The genomics institute has already recruited nine principal investigators and expects to carry out $20 million worth of research in its first year. The institute’s director is Claire Fraser-Liggett, who joined the university in April after serving since 1998 as president and director of the Institute for Genomic Research, since absorbed into the J. Craig Venter Institute.
UMB is also in talks with would-be tenants seeking a combined 90,000 square feet in the second building, Hughes said.
“It’s not full yet, but it’s well under way, and we’d expect that building to be full by early 2008,” Hughes said.
The second building will also include 10,000 square feet of incubator space, as well as a restaurant and conference space, all to be occupied in February 2008.
At BioPark, about 25 percent of the space at the campus has been leased to research groups connected with UMB and headed by faculty members specializing in translational medicine.
Most tenants at BioPark are private, early-stage companies spun out of local universities such as Alba Therapeutics, a UMB spinoff, and FASgen, a spin-off of Johns Hopkins University, located some three miles east of BioPark. In addition to Alba and FASgen, tenants in the first building include the SNBL Clinical Pharmacology Center, the University of Maryland Center for Vascular and Inflammatory Diseases, Irazu Discovery, Acidophil, the life science practice of the law firm Miles & Stockbridge, and a branch of Harbor Bank.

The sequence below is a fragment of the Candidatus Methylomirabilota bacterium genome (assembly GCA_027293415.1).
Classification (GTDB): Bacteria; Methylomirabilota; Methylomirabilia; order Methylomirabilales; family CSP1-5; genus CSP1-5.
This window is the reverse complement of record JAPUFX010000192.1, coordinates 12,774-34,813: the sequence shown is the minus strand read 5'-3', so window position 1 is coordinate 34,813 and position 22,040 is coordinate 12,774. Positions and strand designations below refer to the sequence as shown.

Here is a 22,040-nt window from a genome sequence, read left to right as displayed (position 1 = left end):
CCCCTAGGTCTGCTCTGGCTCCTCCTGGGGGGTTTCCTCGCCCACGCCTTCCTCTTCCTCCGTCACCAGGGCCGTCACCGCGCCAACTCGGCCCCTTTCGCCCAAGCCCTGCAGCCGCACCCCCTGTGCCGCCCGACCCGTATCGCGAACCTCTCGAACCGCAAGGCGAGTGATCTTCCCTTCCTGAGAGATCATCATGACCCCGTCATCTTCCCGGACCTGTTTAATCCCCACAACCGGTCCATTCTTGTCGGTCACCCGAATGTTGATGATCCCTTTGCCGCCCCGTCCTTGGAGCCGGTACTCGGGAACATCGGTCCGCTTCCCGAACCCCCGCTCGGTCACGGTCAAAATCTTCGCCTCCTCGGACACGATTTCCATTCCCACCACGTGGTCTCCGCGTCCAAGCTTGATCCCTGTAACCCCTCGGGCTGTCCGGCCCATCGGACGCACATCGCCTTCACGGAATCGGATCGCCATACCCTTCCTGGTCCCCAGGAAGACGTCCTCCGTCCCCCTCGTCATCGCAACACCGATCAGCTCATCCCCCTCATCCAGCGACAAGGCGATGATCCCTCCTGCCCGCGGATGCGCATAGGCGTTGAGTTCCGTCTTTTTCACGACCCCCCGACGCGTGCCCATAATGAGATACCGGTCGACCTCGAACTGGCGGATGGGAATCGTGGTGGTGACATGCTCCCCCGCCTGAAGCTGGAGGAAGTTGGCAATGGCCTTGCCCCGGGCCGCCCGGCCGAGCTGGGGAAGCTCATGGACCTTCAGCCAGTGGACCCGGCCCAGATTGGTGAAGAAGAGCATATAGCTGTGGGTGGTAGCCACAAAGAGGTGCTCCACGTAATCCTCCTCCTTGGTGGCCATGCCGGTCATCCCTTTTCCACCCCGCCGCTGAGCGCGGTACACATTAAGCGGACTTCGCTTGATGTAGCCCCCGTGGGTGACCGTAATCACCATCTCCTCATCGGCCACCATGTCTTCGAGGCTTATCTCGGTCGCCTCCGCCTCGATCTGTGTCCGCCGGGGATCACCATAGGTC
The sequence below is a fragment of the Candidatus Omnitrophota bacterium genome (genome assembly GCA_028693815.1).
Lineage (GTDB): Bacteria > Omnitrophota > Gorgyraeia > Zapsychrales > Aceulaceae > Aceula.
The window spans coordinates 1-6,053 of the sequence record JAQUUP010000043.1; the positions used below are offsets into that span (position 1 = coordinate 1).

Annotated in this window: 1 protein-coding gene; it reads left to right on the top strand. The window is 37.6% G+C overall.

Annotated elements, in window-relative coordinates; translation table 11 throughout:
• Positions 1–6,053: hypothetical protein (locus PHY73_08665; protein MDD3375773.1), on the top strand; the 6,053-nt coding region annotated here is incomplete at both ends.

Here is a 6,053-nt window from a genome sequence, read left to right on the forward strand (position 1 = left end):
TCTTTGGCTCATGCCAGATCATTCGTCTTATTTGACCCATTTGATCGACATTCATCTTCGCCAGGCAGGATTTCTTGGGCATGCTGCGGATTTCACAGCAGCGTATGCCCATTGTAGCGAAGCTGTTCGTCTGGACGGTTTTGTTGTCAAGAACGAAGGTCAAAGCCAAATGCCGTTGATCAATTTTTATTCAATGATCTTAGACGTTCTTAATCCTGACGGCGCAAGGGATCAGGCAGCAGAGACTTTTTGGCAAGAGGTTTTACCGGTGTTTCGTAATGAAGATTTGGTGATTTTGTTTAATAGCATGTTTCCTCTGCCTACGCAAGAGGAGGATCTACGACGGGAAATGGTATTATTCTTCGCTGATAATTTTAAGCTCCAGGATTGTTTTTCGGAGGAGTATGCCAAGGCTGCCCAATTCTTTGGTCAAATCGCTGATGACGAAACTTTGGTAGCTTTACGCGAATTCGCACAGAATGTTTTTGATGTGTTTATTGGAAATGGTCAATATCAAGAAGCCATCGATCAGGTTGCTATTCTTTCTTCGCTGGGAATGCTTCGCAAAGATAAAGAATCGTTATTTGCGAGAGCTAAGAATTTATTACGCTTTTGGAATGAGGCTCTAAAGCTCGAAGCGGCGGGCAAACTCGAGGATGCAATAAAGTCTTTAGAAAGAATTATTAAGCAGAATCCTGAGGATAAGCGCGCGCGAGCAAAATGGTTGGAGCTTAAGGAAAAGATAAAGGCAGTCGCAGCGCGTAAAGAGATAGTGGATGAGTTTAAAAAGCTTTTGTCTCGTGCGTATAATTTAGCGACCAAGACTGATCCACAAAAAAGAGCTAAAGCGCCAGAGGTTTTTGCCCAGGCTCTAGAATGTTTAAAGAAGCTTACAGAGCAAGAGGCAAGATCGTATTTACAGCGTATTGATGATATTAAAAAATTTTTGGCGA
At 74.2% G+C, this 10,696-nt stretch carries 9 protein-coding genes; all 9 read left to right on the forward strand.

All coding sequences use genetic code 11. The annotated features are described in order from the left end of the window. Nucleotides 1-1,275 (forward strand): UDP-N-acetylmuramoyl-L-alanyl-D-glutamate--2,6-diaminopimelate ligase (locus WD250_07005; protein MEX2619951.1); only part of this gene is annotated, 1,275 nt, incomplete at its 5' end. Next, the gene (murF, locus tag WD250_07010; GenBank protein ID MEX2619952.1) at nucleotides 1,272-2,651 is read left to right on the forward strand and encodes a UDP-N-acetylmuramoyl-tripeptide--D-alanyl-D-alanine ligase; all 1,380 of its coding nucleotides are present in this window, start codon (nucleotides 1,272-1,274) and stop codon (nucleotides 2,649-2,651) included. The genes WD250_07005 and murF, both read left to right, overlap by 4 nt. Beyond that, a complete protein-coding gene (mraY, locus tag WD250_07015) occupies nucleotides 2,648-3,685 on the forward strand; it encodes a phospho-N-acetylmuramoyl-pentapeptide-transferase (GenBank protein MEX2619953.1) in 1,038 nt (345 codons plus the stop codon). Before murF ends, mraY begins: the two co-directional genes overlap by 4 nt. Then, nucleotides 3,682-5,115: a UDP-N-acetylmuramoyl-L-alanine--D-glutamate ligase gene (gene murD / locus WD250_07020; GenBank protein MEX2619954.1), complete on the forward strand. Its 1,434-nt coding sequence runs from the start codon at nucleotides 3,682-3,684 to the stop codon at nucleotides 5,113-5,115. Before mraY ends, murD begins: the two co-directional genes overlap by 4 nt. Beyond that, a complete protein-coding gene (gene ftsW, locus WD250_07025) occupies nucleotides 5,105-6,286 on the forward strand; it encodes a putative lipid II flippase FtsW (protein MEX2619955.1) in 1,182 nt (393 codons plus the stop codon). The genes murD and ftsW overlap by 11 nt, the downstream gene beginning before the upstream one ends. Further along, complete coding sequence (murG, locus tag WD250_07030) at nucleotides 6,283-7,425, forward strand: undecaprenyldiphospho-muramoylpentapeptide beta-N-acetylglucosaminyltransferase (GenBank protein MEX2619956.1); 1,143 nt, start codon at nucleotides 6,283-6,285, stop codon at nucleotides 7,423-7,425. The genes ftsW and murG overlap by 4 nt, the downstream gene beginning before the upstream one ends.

A Second Project in Baltimore
With its earlier start, BioPark has fared better so far in attracting tenants than another large biotech campus taking shape in East Baltimore. Forest City Science + Technology Group to date has announced a single lease for its first building now under construction within the Science + Technology Park at Johns Hopkins.
Johns Hopkins Medicine's Institute for Basic Biomedical Sciences will occupy 100,000 square feet within the eight-story, 277,000-square-foot 855 North Wolfe St. When it opens next spring, it will be the first component in a $800 million, 31-acre mixed-use campus to include five research buildings totaling 1.1 million square feet — 1 million square feet of labs, 100,000 square feet of class A office space — as well as 850 rental and for-sale homes and 80,000 square feet of retail and restaurant space comprising the first phase of a redeveloped neighborhood, the New East Baltimore Community.
The 80,000 square feet of retail includes 17,000 square feet within 855 North Wolfe St.
Forest City is building its East Baltimore science park with Presidential Partners, a partnership of four local builders — Banks Contracting, Doracon/Lambda Development, Legacy Harrison Enterprises, and the Wilkinson Group.
“The whole idea is to lease to both established companies and emerging companies spinning technologies out of Johns Hopkins,” said Gayle Farris, president of the University, Bioscience and Technology Group of Forest City in Boston. “This will be an anchor for technology transfer and creating a cluster in Baltimore itself, together with the University of Maryland project.”